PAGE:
Dream of Red Chamber in Chinese Yueju Opera Performing Style
( Post Time:April 28,2012 )
Dream of the Red Chamber is one of the most popular films in China and has been viewed more than a billion times since it was made in 1962.
Based on the performance of Yueju Opera masters Xu Yulan and Wang Wenjuan, the film captivated audiences from all over China. Among them is Wei Xiangdong, a director who was so inspired by the film that he decided to devote himself to Yueju Opera, a traditional Chinese opera from East China's Zhejiang province.
"All my works are my tributes to the two great Yueju Opera masters, who made an unsurpassable milestone with Dream of the Red Chamber," says Wei, who just staged his production of the play at Zhengyici, a traditional wooden theater in Beijing with a more than 300-year history.
Five years ago, Wei also directed two versions of Yueju Opera films based on Dream of the Red Chamber. One featured a Chinese orchestra and the other had a Western symphony orchestra.
"This new theater adaptation is a condensed version, with the best of the arias from the original work arranged along the main plot into a 90-minute play that's much shorter than the full version," Wei says. "It is designed to be attractive to even first-timers."
Zhengyici, which used to be a guild hall of Zhejiang province, seems a very suitable venue for Yueju Opera. Wei has made many arrangements to bring out the best of the stage at Zhengyici. For example, on the stage's two levels, he had the scenes of heroine Lin Daiyu burning her poetry and hero Jia Baoyu proposing to another woman, Xue Baochai - both happening simultaneously. The scene creates a multidimensional sense and strong contrast.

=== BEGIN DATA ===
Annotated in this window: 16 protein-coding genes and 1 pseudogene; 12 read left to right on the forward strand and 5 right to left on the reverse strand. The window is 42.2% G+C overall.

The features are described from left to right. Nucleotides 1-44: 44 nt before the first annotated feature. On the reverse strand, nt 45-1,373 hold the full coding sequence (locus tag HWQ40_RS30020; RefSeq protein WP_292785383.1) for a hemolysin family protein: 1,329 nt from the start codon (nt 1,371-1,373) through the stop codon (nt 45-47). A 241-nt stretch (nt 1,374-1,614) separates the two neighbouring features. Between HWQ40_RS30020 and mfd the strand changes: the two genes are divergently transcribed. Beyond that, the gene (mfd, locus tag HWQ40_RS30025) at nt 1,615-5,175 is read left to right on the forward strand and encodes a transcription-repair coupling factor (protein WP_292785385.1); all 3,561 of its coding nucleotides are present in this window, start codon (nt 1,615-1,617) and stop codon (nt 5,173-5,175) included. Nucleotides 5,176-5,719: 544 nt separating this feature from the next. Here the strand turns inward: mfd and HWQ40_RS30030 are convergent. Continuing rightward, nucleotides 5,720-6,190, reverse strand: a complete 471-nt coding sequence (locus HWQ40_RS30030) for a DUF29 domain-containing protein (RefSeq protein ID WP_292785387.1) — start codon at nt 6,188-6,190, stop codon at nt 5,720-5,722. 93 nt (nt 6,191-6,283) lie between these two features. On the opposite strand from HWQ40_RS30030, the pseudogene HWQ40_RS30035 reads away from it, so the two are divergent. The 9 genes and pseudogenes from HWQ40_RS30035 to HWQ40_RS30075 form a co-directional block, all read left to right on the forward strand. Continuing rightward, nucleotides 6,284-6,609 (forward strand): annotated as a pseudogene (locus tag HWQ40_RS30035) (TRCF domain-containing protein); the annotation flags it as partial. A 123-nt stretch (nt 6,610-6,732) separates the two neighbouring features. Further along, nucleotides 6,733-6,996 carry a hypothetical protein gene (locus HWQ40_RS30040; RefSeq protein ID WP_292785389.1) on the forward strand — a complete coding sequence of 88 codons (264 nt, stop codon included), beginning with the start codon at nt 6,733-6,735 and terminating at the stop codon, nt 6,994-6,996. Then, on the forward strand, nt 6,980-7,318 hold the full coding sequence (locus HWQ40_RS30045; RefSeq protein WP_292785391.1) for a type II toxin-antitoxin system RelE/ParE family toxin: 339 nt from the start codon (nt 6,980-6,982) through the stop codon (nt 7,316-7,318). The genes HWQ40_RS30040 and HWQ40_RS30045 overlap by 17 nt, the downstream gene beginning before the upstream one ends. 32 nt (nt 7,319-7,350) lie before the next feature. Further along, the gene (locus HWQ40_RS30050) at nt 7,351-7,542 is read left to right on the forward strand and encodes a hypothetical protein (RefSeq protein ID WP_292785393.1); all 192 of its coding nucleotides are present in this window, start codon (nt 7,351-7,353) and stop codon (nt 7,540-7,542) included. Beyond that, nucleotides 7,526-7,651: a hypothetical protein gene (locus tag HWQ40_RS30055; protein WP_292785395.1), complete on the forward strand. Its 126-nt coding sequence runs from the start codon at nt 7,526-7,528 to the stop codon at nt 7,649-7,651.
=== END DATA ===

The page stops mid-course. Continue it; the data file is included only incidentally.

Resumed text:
"When I performed at the ancient Zhengyici theater, I felt that I was close to the original set of the story of Dream of the Red Chamber," says Chen Lanfang, who played the role of Lin.
"I think among our audiences, there are fans of Yueju Opera, of the classic novel Dream of the Red Chamber and of the ancient Zhengyici Theater."
The Zhengyici production of Dream of the Red Chamber is one of many traditional operas set in intimate spaces that are gaining popularity, like the Kunqu Opera Peony Pavilion at the Imperial Granary of Beijing.
Wei believes such efforts help to safeguard the art of traditional Chinese operas.
"Chinese operas may not have a large number of followers like before, but people who pursue a high-quality life are embracing the art," Wei says.
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